Yes, Muammar Qaddafi's regime is beset by NATO airstrikes and battling the Libyan rebels in three areas--Zawiya, Misurata, and Zintan--that are critical to Tripoli's defense. But, as The New York Times notes today, Qaddafi and his aides are still brimming with confidence, at least publicly, that they can "outlast NATO and the rebels" and emerge from the conflict with Qaddafi still in power. As an example, the Times points to the fact that, over a game of chess broadcast on Libyan state television on Sunday, Qaddafi told the visiting head of the World Chess Federation, Kirsan Ilyumzhinov, that he had no intention of leaving Libya.
While the chess match may provide insight into Qaddafi's state of mind, it also has revealed that Qaddafi is a very bad chess player. The AP notes that the Libyan leader "seemed somewhat unsure of how the game is played" and Ilyumzhinov himself declared that Qaddafi is "of course weaker, much weaker than me ... just an enthusiast who knows where to put the pieces and do a child's play checkmate," according to AFP (this view is not universally held; when the BBC reported on Libya hosting the World Chess Championships in 2004, it described Qaddafi as a "calculating player"). Ilyumzhinov, who was visiting Libya as part of an effort to promote chess in Africa, said he had no reservations about meeting with Qaddafi, whom he thanked for spreading the game in the country. He added that Qaddafi's son, Muhammad is a "serious" chess player (unlike his father, presumably) "who knows the theory of chess." The Guardian tells us that Ilyumzhinov and Qaddafi met for about two hours and used the chess opening known as Sicilian Defense, which Gawker notes is considered "combative." Rather than overpower Qaddafi, Ilyumzhinov offered the Libyan leader a draw, which he readily accepted. Footage of the match begins about a little over a minute into this clip:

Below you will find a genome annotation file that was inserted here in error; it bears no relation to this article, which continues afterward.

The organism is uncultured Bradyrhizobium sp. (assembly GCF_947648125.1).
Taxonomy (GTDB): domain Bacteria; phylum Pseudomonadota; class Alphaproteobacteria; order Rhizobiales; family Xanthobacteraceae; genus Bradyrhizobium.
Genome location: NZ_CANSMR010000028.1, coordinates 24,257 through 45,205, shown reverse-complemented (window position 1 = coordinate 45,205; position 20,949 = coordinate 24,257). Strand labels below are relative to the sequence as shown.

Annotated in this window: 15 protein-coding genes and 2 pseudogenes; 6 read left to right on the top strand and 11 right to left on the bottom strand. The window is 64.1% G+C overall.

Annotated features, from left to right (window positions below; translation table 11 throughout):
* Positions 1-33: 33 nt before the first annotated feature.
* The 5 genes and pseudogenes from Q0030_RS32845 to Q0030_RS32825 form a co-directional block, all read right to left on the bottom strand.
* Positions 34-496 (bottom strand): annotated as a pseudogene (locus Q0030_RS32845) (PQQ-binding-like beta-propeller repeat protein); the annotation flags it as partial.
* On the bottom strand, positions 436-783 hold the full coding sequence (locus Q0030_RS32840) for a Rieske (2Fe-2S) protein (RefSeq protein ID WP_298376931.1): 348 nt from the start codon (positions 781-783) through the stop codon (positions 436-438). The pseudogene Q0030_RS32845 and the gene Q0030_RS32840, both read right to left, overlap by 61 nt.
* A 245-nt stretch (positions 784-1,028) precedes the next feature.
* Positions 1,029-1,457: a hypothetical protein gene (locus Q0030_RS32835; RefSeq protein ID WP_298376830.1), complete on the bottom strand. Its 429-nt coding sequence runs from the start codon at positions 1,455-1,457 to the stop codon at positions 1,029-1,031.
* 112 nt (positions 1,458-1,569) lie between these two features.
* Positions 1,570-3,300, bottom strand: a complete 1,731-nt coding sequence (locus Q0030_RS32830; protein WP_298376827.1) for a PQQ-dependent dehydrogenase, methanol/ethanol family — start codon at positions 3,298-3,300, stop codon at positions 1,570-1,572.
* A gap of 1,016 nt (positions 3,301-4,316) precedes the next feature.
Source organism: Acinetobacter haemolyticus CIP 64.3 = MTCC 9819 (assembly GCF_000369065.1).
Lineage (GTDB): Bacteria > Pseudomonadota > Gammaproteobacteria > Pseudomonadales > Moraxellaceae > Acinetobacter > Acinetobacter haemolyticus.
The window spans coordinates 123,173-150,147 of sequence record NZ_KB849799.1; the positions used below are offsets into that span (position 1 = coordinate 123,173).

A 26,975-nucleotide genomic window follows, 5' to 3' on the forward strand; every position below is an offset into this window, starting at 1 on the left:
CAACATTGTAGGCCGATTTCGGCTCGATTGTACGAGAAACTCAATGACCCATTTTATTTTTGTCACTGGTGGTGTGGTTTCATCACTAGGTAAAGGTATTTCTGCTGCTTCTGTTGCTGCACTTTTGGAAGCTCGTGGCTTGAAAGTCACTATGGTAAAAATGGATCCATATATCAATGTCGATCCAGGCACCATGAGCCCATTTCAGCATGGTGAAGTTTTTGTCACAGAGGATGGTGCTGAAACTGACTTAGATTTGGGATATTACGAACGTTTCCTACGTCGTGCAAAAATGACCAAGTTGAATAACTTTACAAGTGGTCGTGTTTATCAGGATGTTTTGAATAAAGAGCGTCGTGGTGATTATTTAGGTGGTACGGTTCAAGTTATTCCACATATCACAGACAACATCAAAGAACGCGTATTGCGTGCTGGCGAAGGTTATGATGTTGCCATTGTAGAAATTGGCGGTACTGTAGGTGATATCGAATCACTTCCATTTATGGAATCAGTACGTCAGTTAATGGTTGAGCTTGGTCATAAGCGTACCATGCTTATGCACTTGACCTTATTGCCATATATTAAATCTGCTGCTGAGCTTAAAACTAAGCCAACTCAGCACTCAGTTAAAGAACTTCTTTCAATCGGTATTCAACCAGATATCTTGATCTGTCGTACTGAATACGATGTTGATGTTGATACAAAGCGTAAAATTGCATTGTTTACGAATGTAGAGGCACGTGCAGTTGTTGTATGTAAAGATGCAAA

The Libyan rebels, meanwhile, say they've obtained information from a senior Libyan official on Qaddafi's strategy off the chess board, in the form of a 15-page battle plan to rid Misurata of "militant gangs" and "mercenary elements" by attacking the city from six different directions with 11,350 fighters. A rebel spokesman tells CNN, which hasn't independently verified the document's authenticity, that the Libyan regime altered its battle plan when it learned that the document had fallen into rebel hands.